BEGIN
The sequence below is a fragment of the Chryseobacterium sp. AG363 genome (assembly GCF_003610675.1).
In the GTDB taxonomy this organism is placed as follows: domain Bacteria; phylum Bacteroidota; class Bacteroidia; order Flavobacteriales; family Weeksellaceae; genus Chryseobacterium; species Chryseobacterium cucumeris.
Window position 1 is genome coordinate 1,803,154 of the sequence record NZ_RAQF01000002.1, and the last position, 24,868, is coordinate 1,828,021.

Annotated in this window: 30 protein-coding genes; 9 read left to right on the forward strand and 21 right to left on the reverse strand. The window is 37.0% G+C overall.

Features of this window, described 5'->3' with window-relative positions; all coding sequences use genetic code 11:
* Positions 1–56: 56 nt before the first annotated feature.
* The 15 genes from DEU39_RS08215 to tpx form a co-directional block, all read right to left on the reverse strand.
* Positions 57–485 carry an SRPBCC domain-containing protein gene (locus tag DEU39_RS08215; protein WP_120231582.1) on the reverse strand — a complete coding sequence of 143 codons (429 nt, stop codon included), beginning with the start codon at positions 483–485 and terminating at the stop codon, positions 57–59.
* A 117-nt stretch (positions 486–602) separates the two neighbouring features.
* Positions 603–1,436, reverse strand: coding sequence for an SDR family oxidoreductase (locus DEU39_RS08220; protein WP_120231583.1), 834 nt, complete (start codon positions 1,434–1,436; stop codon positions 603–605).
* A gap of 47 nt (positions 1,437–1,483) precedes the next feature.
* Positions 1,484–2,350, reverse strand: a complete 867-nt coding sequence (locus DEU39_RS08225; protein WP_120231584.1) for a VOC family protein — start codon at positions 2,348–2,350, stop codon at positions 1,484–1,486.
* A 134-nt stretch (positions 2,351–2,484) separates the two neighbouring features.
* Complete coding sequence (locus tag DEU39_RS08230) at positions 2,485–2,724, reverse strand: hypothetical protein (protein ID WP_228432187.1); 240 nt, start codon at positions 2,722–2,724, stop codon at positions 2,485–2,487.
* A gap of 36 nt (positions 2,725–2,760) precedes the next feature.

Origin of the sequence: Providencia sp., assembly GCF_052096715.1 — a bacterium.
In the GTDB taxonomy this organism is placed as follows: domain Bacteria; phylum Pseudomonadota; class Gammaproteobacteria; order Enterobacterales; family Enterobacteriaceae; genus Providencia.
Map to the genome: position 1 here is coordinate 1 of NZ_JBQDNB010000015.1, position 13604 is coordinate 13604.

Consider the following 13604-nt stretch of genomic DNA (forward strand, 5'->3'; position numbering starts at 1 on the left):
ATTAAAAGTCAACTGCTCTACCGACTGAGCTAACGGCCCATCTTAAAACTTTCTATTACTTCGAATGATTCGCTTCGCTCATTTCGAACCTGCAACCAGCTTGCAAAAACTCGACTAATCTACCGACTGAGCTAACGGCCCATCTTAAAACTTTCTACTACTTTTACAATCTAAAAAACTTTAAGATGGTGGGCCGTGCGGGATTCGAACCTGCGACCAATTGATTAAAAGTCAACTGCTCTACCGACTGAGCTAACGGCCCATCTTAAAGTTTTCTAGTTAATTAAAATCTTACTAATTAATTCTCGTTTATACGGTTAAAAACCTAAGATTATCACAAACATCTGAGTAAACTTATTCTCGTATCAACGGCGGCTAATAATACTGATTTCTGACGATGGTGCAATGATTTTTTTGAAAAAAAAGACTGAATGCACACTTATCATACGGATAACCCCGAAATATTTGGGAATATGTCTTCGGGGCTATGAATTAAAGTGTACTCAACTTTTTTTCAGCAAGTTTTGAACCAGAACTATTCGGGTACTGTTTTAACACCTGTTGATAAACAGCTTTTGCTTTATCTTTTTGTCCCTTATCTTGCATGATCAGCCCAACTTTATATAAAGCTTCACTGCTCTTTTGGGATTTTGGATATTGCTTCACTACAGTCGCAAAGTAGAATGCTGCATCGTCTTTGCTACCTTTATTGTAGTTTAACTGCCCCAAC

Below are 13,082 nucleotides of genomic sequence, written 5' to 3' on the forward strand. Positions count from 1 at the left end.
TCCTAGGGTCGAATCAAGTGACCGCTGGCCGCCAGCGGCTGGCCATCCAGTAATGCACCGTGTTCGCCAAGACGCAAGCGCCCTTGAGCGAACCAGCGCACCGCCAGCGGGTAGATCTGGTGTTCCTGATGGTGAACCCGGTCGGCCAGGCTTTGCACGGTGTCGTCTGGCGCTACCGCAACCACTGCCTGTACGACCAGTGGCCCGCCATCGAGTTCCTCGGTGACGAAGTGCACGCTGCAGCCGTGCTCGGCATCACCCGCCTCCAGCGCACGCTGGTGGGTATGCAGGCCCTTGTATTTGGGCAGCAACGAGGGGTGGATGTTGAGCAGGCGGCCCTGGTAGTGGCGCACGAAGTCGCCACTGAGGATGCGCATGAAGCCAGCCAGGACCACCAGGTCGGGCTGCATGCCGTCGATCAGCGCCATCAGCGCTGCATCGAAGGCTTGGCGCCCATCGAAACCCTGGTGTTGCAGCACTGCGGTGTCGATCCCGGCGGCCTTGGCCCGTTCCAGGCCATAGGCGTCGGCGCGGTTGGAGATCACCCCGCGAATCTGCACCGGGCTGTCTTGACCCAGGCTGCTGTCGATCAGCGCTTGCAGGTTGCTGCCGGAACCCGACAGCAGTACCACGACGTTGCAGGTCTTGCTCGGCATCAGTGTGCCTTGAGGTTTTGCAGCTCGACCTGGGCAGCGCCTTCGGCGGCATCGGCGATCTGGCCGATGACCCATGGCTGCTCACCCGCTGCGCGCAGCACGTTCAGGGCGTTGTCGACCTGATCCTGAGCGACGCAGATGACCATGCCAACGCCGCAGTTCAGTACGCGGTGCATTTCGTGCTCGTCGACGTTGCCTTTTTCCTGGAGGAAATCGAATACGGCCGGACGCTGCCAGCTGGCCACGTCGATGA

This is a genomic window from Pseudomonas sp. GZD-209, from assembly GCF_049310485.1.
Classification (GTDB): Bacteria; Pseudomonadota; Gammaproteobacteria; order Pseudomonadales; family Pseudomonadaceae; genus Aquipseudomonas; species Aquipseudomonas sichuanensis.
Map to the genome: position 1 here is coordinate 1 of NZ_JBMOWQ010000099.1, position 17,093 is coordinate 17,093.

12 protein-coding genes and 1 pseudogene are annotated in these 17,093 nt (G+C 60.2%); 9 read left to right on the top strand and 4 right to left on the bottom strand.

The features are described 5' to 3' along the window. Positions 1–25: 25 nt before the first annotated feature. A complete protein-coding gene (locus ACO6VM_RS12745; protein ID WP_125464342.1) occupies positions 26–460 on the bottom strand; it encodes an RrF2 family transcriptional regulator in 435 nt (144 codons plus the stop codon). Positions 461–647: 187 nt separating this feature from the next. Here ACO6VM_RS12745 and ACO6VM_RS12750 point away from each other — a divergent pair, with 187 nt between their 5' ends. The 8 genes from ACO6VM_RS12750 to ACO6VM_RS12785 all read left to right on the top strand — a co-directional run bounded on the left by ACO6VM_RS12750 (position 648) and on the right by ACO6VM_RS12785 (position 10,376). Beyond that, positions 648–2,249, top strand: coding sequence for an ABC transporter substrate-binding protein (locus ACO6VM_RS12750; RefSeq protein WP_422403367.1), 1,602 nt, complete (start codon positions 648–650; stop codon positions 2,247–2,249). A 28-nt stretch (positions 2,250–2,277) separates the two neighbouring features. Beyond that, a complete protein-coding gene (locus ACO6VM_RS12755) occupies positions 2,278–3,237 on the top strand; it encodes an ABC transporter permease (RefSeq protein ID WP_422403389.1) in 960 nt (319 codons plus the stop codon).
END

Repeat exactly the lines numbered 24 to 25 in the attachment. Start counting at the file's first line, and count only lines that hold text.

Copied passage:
Classification (GTDB): Bacteria; Pseudomonadota; Gammaproteobacteria; order Pseudomonadales; family Pseudomonadaceae; genus Aquipseudomonas; species Aquipseudomonas sichuanensis.
Map to the genome: position 1 here is coordinate 1 of NZ_JBMOWQ010000099.1, position 17,093 is coordinate 17,093.